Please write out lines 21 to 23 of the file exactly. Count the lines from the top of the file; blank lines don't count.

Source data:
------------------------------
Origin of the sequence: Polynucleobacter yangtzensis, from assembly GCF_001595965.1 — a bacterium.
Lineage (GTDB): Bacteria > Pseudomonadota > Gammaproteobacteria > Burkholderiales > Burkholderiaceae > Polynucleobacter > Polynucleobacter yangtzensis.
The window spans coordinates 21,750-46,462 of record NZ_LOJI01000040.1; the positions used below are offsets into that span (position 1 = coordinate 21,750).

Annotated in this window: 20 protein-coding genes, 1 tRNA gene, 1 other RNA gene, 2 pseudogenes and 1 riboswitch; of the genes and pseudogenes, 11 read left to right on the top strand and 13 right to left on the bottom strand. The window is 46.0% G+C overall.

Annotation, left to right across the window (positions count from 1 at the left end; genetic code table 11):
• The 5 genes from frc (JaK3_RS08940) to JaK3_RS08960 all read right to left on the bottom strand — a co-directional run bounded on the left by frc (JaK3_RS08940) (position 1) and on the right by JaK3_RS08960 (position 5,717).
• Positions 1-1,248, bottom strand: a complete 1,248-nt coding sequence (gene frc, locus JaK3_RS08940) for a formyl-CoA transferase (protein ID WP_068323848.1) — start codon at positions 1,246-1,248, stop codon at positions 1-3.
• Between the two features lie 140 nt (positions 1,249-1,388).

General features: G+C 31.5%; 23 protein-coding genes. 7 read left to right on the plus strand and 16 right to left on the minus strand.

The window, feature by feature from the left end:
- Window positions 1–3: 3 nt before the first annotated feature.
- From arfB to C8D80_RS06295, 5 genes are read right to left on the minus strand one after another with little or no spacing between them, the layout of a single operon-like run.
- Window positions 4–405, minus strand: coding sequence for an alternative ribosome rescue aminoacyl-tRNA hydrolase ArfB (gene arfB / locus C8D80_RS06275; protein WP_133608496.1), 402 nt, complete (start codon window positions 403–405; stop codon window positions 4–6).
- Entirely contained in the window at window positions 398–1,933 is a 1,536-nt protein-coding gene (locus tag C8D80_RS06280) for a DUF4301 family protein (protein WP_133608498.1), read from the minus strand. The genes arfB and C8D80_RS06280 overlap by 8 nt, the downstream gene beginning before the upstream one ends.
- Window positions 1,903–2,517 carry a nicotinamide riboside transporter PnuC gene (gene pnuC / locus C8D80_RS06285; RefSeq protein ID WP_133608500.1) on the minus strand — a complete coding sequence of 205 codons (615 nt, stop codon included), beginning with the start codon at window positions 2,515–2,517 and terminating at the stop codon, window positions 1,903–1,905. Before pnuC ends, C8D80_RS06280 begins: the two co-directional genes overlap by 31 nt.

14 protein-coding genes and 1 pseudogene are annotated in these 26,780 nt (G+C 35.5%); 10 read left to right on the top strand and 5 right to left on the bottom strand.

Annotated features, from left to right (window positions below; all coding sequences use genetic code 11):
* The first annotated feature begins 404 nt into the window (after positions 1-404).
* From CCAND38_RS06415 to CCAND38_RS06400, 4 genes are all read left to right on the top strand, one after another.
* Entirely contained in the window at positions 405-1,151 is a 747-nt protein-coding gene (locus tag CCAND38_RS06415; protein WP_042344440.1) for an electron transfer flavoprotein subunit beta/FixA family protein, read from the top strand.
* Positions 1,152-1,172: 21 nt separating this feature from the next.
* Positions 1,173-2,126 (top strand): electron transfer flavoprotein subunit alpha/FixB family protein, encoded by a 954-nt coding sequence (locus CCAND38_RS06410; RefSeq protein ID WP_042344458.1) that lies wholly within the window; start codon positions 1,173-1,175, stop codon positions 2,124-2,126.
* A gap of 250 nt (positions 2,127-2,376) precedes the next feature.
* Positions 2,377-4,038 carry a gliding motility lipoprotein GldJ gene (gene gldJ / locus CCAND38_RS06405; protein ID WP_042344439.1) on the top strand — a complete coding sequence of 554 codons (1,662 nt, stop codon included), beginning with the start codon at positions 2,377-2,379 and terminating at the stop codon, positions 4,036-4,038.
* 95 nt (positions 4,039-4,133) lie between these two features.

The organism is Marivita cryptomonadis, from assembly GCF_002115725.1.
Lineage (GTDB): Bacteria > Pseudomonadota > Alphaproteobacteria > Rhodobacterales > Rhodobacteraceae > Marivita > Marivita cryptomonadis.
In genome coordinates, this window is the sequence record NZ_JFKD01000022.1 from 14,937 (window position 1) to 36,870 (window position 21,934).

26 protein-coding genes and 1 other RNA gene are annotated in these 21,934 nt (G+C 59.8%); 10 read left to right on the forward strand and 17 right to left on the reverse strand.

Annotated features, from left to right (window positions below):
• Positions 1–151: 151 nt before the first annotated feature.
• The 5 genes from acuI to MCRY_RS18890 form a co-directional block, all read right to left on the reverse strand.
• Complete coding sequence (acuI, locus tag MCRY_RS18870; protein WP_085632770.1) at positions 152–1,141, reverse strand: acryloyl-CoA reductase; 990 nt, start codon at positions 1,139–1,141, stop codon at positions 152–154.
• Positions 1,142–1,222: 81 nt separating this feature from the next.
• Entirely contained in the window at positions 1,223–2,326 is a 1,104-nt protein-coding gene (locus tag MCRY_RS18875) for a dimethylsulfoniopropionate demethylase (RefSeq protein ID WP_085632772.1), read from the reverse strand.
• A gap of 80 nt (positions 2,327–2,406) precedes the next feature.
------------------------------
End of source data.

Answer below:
* Positions 1,152-1,172: 21 nt separating this feature from the next.
* Positions 1,173-2,126 (top strand): electron transfer flavoprotein subunit alpha/FixB family protein, encoded by a 954-nt coding sequence (locus CCAND38_RS06410; RefSeq protein ID WP_042344458.1) that lies wholly within the window; start codon positions 1,173-1,175, stop codon positions 2,124-2,126.
* A gap of 250 nt (positions 2,127-2,376) precedes the next feature.